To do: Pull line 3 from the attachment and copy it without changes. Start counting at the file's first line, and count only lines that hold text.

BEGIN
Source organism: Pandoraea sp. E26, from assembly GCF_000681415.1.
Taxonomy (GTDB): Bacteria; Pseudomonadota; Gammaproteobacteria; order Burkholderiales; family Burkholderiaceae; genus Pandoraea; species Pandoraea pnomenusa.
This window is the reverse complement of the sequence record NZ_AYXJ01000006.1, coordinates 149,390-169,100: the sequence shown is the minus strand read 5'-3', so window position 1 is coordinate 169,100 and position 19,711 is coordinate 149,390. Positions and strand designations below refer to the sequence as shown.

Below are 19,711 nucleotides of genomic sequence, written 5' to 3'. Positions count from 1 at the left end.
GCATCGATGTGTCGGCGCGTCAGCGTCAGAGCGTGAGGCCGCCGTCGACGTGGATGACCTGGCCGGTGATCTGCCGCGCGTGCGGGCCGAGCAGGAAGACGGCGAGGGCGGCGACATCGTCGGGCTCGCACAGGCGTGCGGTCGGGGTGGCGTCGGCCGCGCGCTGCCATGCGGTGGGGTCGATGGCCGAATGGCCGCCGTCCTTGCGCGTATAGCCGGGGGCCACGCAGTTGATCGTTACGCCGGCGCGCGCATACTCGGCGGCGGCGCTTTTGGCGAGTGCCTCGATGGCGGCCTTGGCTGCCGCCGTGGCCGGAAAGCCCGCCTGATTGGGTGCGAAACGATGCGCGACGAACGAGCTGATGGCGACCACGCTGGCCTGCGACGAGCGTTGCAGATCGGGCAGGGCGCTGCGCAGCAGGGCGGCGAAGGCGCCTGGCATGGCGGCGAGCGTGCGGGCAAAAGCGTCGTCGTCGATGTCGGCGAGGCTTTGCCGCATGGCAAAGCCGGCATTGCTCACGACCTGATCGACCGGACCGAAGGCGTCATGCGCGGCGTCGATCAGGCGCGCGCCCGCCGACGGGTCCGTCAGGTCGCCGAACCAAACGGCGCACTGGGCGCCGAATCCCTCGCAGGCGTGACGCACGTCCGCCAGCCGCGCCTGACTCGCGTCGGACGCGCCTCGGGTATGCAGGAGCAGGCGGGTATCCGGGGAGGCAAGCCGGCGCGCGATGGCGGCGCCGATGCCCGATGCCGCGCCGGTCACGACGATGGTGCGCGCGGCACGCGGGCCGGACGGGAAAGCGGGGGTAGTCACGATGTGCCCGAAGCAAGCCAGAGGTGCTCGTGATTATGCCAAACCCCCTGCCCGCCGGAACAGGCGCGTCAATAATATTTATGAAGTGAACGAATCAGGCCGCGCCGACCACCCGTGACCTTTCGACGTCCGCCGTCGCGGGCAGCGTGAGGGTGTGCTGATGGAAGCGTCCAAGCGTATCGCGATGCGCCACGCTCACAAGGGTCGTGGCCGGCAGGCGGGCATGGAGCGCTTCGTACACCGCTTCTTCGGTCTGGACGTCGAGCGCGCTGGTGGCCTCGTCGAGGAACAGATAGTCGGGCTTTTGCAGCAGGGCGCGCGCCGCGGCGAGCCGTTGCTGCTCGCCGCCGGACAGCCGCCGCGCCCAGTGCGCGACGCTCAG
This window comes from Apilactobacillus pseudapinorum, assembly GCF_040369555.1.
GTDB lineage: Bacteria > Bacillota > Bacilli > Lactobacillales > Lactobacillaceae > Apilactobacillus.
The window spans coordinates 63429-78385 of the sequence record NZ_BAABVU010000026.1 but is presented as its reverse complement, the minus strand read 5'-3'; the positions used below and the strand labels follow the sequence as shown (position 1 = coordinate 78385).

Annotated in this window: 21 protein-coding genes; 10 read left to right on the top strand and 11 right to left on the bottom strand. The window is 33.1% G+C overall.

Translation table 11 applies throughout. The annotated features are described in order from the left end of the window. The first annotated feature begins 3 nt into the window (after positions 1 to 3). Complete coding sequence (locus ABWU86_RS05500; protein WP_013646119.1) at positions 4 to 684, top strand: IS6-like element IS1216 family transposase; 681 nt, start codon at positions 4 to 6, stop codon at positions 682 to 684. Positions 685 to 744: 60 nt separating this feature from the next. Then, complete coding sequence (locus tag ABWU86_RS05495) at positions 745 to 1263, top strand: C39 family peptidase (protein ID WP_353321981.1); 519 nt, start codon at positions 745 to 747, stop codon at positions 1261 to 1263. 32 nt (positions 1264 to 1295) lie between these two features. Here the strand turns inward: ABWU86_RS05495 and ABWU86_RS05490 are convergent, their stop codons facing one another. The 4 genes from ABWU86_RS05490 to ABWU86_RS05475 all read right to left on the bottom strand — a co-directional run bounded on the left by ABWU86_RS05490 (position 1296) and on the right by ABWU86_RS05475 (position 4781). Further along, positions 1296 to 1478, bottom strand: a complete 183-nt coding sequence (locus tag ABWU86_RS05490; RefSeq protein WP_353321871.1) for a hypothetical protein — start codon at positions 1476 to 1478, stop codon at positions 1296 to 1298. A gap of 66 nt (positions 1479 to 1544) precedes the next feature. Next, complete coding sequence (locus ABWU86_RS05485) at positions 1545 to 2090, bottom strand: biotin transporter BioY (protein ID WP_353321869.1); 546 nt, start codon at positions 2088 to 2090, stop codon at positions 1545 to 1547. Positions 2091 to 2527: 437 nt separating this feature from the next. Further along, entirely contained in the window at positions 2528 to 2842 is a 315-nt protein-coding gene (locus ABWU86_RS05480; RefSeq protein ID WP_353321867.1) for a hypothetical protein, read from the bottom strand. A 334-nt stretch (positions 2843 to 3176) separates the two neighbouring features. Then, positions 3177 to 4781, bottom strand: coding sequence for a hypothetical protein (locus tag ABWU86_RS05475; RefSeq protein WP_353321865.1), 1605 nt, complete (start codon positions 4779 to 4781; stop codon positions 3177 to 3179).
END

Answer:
This window is the reverse complement of the sequence record NZ_AYXJ01000006.1, coordinates 149,390-169,100: the sequence shown is the minus strand read 5'-3', so window position 1 is coordinate 169,100 and position 19,711 is coordinate 149,390. Positions and strand designations below refer to the sequence as shown.